There are five rules every vocalist should follow, especially vocalists who fall under “vocalist” more than they do “singer.” These rules will help keep your vocal chords healthy from the start of your performance to your final bow. Follow them or risk needing to quit your set early (and really piss off the band).
1. Drink tons of water
Everyone should be drinking tons of water anyhow, but singers shouldn’t mess around. Water nourishes your vocal chords and keeps them flexible, not unlike the oil in an engine. If you’re playing in a dry atmosphere or lost a bunch of fluids through sweat in the van trip to your show, don’t be surprised if you have a hard time hitting certain notes during song three or four. You should be the best-hydrated person in your performance group.
2. Exercise your voice
Ever hear someone sing that goofy, “Me, me, me ME me, me, meeeee” scale? That’s someone who knows exactly what they’re doing.
You don’t necessarily need to do classical scales like an opera singer, but you should at least be singing in your usual range all over the scales at a healthy volume.
Sing from your diaphragm (from your upper gut just below the lungs) and sing loudly without causing yourself the least pain. Do it standing with ridiculously straight posture. It should feel like squeezing your abs upward, like squeezing a tube of toothpaste in your fist so it comes out the top. That’s basically what you’re doing, but with air.
The more you sing, the better a singer you will be. Check your pitch and tone against singers you want to emulate in one way or another. Mimic them as perfectly as you can, then throw your own style on top of that when performing your own music.
3. Don’t strain your chords!
If a guitarist plays too hard on her strings, they break.
If a singer plays too hard on his chords, they crack and eventually go out.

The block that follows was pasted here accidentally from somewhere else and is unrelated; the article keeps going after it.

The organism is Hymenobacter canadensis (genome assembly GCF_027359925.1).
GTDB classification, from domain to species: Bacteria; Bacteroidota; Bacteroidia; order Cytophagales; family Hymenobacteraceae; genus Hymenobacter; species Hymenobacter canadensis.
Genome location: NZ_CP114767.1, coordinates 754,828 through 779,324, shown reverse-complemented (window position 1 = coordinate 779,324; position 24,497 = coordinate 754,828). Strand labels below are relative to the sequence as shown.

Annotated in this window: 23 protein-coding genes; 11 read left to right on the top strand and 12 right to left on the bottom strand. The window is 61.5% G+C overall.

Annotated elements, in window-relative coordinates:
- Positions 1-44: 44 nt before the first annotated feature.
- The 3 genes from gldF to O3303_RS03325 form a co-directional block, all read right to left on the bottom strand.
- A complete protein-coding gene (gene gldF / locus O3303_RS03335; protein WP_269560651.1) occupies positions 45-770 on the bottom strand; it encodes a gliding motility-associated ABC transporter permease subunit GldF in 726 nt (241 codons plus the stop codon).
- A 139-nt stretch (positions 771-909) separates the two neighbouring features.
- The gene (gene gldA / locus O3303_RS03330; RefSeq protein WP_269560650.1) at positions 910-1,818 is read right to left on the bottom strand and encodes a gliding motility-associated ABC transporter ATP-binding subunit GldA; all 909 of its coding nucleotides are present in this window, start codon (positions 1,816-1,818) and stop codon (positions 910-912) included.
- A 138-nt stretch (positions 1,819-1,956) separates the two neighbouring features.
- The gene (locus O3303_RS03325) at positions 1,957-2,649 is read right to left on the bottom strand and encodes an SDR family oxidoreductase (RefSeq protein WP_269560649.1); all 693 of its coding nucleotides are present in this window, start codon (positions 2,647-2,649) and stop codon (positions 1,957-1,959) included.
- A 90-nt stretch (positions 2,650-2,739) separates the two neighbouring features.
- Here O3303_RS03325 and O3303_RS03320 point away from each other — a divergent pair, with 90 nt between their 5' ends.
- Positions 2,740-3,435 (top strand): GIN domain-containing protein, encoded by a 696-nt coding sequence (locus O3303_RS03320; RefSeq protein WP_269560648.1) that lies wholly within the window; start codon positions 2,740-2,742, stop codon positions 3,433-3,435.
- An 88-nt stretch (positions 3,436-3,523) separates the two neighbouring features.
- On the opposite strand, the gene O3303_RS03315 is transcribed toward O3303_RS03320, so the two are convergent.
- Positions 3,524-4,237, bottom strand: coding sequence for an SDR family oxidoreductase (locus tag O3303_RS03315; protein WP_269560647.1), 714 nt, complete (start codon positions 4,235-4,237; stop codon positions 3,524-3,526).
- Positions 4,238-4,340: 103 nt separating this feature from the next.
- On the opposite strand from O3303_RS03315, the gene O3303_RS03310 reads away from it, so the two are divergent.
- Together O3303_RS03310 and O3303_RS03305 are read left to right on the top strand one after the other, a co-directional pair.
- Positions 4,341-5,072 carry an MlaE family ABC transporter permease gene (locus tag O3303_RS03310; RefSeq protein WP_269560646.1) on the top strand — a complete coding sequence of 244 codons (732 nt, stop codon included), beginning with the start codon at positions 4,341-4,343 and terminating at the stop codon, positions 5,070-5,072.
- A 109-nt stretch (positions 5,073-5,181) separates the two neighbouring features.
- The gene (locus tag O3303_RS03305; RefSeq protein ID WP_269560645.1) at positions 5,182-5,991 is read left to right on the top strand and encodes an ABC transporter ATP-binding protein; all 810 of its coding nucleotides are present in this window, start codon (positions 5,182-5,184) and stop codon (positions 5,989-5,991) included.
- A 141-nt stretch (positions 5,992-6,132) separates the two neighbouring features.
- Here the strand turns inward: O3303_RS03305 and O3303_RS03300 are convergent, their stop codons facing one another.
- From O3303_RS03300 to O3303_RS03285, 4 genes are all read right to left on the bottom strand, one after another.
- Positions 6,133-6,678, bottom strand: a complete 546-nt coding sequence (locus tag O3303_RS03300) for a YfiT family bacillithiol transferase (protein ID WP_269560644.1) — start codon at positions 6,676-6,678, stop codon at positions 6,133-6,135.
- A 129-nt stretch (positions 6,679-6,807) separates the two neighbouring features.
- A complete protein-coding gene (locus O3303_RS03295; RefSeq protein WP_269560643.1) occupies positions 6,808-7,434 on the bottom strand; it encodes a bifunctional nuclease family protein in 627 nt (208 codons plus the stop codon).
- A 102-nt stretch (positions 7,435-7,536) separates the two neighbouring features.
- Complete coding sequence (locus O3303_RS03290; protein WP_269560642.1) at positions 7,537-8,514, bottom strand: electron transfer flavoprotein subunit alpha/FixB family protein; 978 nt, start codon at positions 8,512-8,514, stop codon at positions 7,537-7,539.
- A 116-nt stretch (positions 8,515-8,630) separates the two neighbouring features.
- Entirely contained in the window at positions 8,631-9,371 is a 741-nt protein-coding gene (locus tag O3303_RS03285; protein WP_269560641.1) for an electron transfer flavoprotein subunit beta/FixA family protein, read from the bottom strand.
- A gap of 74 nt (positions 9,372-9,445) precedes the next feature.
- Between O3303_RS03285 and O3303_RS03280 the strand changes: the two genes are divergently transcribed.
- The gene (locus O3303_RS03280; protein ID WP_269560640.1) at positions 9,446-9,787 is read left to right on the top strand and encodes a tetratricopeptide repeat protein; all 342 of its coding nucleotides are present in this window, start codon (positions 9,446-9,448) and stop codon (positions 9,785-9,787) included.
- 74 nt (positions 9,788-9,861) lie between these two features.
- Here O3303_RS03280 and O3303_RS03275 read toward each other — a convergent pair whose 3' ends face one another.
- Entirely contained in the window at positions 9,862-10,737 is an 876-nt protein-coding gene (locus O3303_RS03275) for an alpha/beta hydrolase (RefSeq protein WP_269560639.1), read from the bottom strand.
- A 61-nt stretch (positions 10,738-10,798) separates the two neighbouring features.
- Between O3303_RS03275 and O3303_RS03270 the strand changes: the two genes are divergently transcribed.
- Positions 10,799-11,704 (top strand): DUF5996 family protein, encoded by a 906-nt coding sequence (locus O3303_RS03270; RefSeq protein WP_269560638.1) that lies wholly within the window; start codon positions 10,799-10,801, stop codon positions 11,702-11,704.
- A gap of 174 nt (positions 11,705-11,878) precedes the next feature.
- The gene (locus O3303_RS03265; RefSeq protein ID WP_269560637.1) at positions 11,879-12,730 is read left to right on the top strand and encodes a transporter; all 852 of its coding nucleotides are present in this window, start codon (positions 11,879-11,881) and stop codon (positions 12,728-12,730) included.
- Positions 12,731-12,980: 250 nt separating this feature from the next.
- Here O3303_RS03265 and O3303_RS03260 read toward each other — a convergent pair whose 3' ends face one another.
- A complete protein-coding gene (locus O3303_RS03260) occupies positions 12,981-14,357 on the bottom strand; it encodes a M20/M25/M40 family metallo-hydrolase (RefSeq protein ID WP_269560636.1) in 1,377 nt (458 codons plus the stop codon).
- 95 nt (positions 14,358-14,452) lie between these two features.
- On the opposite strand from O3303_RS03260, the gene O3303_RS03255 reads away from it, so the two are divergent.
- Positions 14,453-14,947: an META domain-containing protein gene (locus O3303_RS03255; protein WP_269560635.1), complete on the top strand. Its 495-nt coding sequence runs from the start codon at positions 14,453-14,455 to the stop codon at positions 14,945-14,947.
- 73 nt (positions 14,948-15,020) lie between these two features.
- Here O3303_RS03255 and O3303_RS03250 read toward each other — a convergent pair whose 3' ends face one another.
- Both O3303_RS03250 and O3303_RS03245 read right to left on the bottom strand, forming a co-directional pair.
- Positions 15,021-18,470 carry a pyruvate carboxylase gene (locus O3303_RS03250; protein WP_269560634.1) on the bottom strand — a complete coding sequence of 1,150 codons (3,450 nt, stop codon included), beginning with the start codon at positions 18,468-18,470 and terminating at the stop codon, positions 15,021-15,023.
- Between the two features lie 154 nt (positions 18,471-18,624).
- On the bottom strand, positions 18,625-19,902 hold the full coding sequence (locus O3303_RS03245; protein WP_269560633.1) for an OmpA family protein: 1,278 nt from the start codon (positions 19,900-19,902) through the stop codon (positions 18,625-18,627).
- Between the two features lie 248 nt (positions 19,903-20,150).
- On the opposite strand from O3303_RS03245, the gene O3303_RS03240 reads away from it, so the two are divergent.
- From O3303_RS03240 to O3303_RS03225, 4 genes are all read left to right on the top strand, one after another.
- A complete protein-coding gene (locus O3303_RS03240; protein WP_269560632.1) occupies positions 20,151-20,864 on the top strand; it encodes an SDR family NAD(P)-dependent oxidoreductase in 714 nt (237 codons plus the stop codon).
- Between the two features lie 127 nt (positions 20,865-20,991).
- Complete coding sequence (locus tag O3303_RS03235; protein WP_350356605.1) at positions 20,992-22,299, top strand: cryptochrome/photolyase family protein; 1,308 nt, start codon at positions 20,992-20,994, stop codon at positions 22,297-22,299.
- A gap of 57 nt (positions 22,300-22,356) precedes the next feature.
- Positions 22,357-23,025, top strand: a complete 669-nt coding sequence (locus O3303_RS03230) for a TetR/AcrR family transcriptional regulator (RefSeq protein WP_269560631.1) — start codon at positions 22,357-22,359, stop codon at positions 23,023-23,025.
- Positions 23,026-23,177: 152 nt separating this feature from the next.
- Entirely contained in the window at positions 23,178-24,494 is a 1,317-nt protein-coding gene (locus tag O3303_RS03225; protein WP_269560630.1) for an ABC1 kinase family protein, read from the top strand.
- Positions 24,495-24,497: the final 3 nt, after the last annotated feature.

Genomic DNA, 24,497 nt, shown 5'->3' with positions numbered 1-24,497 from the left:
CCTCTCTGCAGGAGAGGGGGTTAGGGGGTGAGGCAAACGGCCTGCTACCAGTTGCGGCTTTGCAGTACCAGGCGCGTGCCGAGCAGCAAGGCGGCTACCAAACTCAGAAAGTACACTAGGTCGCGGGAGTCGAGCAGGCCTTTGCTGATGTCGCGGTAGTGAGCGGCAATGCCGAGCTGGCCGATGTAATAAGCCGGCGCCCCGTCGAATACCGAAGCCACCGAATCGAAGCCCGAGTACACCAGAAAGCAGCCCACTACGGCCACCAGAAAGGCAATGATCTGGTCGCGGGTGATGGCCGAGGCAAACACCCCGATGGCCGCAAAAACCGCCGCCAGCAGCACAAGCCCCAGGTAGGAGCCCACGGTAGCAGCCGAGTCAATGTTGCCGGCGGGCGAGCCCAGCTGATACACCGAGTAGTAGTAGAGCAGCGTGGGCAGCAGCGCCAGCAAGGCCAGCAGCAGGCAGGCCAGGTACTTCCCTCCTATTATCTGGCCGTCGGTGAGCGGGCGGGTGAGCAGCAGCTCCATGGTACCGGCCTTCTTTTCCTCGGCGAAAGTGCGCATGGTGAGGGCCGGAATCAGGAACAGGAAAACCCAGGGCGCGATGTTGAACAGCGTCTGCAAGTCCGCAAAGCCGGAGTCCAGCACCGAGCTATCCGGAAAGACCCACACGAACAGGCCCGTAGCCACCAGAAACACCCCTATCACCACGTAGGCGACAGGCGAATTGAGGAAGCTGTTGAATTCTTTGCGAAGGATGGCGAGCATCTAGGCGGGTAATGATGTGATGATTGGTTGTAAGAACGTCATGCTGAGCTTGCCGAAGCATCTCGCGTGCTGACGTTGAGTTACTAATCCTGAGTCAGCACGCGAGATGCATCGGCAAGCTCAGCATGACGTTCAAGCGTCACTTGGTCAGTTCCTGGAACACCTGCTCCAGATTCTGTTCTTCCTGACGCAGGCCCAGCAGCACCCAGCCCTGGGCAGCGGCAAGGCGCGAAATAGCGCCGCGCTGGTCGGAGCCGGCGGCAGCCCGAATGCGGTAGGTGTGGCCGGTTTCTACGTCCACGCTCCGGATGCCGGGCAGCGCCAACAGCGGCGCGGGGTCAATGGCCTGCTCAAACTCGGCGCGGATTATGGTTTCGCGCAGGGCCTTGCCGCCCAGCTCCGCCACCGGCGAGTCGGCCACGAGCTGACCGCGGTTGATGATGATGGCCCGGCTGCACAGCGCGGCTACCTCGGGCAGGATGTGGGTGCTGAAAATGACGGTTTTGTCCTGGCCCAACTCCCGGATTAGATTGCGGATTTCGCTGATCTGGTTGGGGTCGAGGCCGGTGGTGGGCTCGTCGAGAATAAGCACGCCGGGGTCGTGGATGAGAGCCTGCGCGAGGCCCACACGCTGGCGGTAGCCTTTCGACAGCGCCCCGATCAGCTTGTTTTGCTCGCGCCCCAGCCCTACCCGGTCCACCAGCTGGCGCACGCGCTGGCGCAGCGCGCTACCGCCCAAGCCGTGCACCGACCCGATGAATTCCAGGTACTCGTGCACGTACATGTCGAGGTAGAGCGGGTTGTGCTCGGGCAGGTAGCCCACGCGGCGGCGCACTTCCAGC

If you do this enough, you can scar your chords permanently, changing your voice forever. It’s not usually a good change.
And anyhow, if you practice this way so that your voice is going out on the regular, you can expect it to go out during a performance sooner or later, and that’s just unprofessional. Stop that.
4. Don’t use throat sprays
They don’t work. You shouldn’t need them, anyhow.
5. Learn to skip the foods which hurt your singing
Everything which dehydrates you is bad for singing. Acidic drinks and foods are also bad for singing. Basically, anything you shouldn’t eat or drink with a sore throat is to be avoided before a practice, performance, or recording date.
Dairy is the devil. If you drink a glass of milk and then walk onstage, you’ll be shocked at how affected your voice becomes. Ditto cheese. Pizza may be the traditional garage-band practice food, but it’s hell on your singer.
Cold drinks cause your vocal chords to become brittle and constrained, too. Don’t drink them onstage, no matter how hot the spotlights are.
And that’s it! Don’t miss last week’s news on what AI can’t do in music in 2018. We’re always digging up something interesting for musicians here at MondoDIY.
Thanks for reading! Now knock ’em dead.